Updates tagged: “Education”
Since the beginning of ATLAS, collaboration members have devoted hours, days, weeks and months teaching High Energy Physics (HEP) to anyone willing to listen. But sometimes those willing to listen do not have the means, especially when oceans and continents separate them from our experiment in Geneva. How can we overcome these geographical distances to allow anyone interested in HEP to learn?
Every spring, hundreds of universities around the world open their doors to high-school students for a day to give them hands-on experience in particle physics. The International Masterclass programme gives students the chance to use real data collected by the ATLAS detector and other LHC experiments to test the Standard Model and search for new particles.
I met beautiful people in Los Angeles earlier this month: smart, talented students, all destined for great careers. They welcomed me to their high schools and their after-school programmes, all well-equipped with computing, electronics, a robotics lab and, above all, a brilliant staff of teachers.
This past Spring, I had the opportunity to travel to Taos, New Mexico, USA, to work with artist Agnes Chavez, on one of her “Projecting Particles” workshops. Her innovative programme aims to develop STEM (Science, Technology, Engineering, Math) skills in students aged 8 and up, employing a mixture of science education and artistic expression. It is a winning combination for everyone involved.
Enter the world of particle physics with the newly-launched ATLAScraft! Players can explore the CERN campus, shrink down to the size of a particle, and even conduct their own “experiments” in educational minigames.
From the chaotic moments after the Big Bang to present day proton collisions in the ATLAS Experiment, the new planetarium show Phantom of the Universe takes viewers on the hunt for dark matter. The show has been awarded an honourable mention for outstanding and innovative production at the 11th International FullDome Festival in Germany.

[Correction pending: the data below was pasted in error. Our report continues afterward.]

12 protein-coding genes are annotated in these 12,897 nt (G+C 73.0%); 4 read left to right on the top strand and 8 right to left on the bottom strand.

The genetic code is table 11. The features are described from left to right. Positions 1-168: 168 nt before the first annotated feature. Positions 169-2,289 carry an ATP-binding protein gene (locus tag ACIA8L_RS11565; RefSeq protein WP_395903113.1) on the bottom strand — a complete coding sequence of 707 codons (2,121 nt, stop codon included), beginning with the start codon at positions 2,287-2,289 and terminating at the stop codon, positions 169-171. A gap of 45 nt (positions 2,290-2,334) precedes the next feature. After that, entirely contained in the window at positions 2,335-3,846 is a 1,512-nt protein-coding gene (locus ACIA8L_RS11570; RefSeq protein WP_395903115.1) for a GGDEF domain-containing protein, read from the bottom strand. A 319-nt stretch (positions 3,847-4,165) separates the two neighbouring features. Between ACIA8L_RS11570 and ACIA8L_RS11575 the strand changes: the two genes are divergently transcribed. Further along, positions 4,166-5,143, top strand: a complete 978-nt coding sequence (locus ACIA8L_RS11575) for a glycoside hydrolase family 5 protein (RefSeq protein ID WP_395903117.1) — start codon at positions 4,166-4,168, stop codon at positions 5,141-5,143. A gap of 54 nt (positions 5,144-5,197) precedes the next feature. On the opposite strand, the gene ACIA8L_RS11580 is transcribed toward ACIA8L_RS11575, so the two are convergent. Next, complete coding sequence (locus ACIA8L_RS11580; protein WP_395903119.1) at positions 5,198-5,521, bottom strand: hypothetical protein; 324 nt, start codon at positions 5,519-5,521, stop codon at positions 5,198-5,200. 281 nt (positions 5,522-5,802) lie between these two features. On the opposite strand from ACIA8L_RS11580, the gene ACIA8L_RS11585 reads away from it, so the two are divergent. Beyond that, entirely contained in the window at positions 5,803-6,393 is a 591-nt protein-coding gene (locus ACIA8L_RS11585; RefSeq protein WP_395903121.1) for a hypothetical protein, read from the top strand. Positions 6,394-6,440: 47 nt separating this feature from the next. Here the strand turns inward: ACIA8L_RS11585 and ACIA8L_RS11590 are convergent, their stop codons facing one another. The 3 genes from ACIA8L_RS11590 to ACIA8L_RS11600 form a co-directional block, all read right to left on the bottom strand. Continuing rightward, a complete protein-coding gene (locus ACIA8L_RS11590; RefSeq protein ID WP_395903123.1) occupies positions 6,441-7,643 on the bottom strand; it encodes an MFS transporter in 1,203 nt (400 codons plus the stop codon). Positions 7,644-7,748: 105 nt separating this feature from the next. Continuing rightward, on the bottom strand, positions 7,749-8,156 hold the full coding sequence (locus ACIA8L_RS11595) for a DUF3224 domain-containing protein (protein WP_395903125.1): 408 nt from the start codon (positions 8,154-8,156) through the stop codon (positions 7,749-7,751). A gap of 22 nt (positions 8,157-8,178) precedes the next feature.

HiggsHunters is the first mass-participation citizen science project for the Large Hadron Collider, allowing non-experts to get directly involved in physics analysis. Since its launch in 2014 on the Zooniverse platform, over 30,000 people from 179 countries have participated in the project. Their work has led to the project’s first publication on arXiv.
The ATLAS Open Data platform is inspiring new ways to teach high-energy physics. Universities can incorporate the data into their curriculum, giving their students hands-on analysis experience and introducing them to the world of research.
For many students, summer means sun and beach volleyball. For some, though, it is an opportunity to learn at ATLAS! Thanks to CERN’s Summer Student Programme, every year dozens of university students come to ATLAS to spend their holidays in this unique environment. During these three months they alternate between lectures and work, always supported by their supervisors. This summer, ATLAS hosted 50 students from 31 different countries. Here are some of their stories.
On Friday 29 July, the ATLAS experiment at CERN released the data from 100 trillion proton-proton collisions to the public. This includes the world’s first open release of 8 TeV data, gathered from the Large Hadron Collider in 2012, making it the most current high-energy physics open data.